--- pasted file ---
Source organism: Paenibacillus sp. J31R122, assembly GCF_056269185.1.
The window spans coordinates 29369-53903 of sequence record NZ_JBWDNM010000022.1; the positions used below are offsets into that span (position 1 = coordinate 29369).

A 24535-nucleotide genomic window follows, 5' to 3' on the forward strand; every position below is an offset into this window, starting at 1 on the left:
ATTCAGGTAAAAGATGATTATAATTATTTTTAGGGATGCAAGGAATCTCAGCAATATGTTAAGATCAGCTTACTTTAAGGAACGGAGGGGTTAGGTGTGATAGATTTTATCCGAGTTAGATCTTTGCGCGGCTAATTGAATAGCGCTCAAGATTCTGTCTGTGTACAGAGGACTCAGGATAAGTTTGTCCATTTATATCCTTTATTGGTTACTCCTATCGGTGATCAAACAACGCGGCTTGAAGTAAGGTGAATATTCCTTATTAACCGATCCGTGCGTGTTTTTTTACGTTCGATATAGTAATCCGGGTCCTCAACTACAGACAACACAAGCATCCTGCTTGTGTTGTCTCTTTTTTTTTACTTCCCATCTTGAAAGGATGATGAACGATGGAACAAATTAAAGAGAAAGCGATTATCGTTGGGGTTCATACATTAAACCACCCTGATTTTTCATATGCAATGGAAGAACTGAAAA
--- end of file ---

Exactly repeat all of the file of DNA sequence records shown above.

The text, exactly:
Source organism: Paenibacillus sp. J31R122, assembly GCF_056269185.1.
The window spans coordinates 29369-53903 of sequence record NZ_JBWDNM010000022.1; the positions used below are offsets into that span (position 1 = coordinate 29369).

A 24535-nucleotide genomic window follows, 5' to 3' on the forward strand; every position below is an offset into this window, starting at 1 on the left:
ATTCAGGTAAAAGATGATTATAATTATTTTTAGGGATGCAAGGAATCTCAGCAATATGTTAAGATCAGCTTACTTTAAGGAACGGAGGGGTTAGGTGTGATAGATTTTATCCGAGTTAGATCTTTGCGCGGCTAATTGAATAGCGCTCAAGATTCTGTCTGTGTACAGAGGACTCAGGATAAGTTTGTCCATTTATATCCTTTATTGGTTACTCCTATCGGTGATCAAACAACGCGGCTTGAAGTAAGGTGAATATTCCTTATTAACCGATCCGTGCGTGTTTTTTTACGTTCGATATAGTAATCCGGGTCCTCAACTACAGACAACACAAGCATCCTGCTTGTGTTGTCTCTTTTTTTTTACTTCCCATCTTGAAAGGATGATGAACGATGGAACAAATTAAAGAGAAAGCGATTATCGTTGGGGTTCATACATTAAACCACCCTGATTTTTCATATGCAATGGAAGAACTGAAAA